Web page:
Color Management in PS CS4

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This reserved article originally appeared in CHROMiX ColorNews Issue 34 on November 26, 2008.

Click here to see the original in its original context.
colornews(at) to subscribe to the ColorNews newsletter.


Color Management in Photoshop CS4

With the recent release of Adobe Photoshop CS4, plenty have written about the new features in this newest version of the gold standard in image manipulation. This month's article will present an overview of what's new in Photoshop's color management.

Incidentally, CHROMiX ColorNews newsletters are always sent out in text-only format as a courtesy to our readers (to not fill up their inboxes with large emails) As a result, this current article might seem rather dry without pictures of what we're referring to. So we encourage all who can to browse over to the site and see the Reserved Article version of this issue. There, we have posted screen shots of all the dialog boxes we mention here.


Color settings box on a Mac

(Edit > Color Settings)

Sample of the list of included profiles

At first glance, the Color Settings dialog box is relatively unchanged from the previous versions. Under the hood, however, you'll find that several new profiles are included. If you click the drop down box for Working Spaces: CMYK, you will find the latest GRACoL and SWOP profiles from 2006.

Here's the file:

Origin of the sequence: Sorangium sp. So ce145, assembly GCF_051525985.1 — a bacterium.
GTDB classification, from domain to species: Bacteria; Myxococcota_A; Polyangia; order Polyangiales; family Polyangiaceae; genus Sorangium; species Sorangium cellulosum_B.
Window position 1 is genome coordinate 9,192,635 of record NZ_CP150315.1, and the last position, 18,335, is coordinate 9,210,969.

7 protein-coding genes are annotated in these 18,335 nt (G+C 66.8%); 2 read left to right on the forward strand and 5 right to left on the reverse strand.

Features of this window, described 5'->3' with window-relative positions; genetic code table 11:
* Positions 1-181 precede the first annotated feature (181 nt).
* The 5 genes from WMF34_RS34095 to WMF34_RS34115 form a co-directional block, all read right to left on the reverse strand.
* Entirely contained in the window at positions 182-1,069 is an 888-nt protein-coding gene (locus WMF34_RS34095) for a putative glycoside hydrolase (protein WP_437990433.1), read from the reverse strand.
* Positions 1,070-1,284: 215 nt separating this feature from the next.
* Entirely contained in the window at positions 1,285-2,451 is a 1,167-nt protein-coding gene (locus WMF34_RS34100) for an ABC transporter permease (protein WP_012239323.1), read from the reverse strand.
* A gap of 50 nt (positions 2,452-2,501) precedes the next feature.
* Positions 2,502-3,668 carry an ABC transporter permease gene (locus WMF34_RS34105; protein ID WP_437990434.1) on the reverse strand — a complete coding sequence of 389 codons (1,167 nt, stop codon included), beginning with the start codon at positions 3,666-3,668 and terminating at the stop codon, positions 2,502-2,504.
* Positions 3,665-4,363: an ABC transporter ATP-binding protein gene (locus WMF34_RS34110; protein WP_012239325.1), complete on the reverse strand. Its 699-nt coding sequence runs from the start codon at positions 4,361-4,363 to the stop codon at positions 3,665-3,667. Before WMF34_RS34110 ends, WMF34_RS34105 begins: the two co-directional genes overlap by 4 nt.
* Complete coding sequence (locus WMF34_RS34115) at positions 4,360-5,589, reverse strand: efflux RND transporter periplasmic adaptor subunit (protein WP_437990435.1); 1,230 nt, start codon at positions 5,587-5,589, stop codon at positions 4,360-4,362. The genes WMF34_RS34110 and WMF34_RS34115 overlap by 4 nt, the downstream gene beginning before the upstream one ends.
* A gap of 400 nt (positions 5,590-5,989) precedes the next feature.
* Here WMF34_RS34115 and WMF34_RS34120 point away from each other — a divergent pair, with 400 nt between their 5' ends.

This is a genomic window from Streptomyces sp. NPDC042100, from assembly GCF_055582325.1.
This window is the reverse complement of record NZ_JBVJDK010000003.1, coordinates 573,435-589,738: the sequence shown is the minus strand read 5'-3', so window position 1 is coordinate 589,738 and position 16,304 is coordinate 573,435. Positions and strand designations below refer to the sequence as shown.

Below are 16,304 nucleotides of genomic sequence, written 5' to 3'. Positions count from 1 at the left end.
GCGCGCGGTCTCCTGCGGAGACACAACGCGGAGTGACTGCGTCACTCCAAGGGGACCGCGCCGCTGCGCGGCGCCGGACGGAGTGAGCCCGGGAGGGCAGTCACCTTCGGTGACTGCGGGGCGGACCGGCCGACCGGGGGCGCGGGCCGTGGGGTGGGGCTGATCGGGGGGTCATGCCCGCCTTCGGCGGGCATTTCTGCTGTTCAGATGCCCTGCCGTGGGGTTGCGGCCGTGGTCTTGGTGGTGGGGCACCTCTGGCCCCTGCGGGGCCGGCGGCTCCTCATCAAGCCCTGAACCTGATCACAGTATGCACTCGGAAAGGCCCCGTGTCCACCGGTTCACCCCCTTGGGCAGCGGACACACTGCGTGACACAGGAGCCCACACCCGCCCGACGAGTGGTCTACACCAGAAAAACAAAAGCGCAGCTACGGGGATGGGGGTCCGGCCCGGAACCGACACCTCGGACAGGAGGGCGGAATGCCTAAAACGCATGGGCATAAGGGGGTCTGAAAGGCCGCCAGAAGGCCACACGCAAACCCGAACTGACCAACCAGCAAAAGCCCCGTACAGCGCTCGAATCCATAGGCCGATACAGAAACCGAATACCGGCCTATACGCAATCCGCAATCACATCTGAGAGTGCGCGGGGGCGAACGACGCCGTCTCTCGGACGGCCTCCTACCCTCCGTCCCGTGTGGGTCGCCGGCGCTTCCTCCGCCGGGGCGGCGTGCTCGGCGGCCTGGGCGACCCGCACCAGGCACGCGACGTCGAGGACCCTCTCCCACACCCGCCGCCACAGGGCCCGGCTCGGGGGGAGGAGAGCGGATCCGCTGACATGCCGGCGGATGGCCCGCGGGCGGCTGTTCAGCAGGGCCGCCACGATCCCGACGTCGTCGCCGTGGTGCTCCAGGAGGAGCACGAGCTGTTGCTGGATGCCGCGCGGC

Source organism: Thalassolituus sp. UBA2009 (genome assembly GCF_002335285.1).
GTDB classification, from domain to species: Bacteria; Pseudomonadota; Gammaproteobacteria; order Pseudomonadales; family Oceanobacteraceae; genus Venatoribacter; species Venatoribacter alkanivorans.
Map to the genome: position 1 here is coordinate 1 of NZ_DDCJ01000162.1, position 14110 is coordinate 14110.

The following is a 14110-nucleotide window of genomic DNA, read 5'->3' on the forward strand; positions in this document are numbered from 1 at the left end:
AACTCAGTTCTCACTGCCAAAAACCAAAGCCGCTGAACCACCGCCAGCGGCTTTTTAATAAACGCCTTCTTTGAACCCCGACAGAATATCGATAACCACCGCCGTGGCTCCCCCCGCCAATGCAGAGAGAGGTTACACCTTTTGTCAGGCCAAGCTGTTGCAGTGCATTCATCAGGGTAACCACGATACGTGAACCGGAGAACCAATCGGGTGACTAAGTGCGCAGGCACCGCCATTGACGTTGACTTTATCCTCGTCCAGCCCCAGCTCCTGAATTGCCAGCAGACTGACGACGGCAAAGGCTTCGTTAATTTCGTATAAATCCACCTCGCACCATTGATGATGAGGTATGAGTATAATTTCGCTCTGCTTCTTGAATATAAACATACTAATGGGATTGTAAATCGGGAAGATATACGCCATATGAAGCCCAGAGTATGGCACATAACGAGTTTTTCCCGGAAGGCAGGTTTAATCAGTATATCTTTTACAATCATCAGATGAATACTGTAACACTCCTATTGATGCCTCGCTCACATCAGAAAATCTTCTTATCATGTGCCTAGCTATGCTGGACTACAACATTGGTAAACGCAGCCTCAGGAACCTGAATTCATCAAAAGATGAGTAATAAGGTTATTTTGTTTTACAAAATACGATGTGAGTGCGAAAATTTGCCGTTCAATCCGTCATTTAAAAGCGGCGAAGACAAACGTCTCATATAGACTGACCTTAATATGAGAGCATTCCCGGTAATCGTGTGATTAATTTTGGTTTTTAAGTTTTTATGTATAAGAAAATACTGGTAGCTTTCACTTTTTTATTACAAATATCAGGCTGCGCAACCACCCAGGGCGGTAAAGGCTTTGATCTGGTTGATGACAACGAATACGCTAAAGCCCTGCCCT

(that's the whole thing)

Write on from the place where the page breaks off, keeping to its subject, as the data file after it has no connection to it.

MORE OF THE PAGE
Those who have need to convert to a larger CMYK working space than the often-used "US Web Coated SWOP2" profile will find that the Coated GRACoL 2006 profile is a great improvement in gamut, and is a good representation of a press running to a G7 standard.

Also note an additional checkbox under Conversion Options: "Compensate for Scene-referred Profiles." It is recommended that this checkbox stay checked, unless you are trying to duplicate colors in other programs that do not compensate for scene-referred profiles. Color profiles are said to be scene-referred if their tone-response curves are based on the conditions in the typical scene. Color profiles are said to be output-referred if their tone-response curves are based on the conditions in the typical viewing environment. This choice may be more important to those working with moving pictures and video. Check the Photoshop help menus for more information on scene-referred profiles.


Printer dialog box on a Mac

(File > Print)